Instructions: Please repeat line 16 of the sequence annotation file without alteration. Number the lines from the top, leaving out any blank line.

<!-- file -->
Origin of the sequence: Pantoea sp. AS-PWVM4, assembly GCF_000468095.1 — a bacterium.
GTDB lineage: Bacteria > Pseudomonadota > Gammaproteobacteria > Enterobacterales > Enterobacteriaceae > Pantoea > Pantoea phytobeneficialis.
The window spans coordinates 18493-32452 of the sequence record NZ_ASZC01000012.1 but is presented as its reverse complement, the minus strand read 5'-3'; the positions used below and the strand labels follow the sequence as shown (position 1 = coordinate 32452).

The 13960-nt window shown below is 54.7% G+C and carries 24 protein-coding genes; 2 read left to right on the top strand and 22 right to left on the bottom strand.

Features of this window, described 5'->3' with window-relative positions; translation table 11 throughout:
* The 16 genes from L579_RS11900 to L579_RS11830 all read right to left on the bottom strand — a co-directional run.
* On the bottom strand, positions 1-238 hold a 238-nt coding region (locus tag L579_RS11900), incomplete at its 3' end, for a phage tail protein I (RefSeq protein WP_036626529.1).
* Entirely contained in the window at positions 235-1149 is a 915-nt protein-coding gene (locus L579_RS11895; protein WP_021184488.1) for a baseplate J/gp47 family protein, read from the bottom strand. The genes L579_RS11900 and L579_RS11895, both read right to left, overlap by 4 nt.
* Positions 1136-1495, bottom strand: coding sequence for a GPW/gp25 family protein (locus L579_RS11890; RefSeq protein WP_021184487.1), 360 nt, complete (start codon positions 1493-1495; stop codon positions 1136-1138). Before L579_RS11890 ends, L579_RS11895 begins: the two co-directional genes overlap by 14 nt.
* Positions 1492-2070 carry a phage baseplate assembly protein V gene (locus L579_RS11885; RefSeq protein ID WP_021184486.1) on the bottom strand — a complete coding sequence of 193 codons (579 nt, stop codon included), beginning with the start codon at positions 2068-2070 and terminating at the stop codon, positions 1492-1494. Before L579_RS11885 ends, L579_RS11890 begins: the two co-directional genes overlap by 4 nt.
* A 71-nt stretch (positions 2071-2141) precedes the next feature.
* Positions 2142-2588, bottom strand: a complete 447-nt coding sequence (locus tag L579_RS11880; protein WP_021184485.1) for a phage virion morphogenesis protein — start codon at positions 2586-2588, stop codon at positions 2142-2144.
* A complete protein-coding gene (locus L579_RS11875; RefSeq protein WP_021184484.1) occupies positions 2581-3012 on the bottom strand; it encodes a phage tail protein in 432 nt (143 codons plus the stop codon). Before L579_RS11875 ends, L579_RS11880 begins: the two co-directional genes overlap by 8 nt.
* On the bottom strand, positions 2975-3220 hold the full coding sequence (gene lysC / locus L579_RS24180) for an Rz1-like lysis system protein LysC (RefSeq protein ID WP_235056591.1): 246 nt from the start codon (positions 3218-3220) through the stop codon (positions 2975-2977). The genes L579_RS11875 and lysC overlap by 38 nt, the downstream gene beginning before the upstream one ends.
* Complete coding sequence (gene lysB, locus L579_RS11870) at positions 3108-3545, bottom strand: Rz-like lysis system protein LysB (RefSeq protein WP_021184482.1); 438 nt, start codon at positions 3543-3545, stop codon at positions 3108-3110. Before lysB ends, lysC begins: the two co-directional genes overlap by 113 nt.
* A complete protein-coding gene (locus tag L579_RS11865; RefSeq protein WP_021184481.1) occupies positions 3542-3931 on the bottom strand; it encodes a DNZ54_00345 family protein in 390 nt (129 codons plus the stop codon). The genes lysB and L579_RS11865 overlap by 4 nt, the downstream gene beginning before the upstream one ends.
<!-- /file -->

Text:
* A complete protein-coding gene (locus tag L579_RS11865; RefSeq protein WP_021184481.1) occupies positions 3542-3931 on the bottom strand; it encodes a DNZ54_00345 family protein in 390 nt (129 codons plus the stop codon). The genes lysB and L579_RS11865 overlap by 4 nt, the downstream gene beginning before the upstream one ends.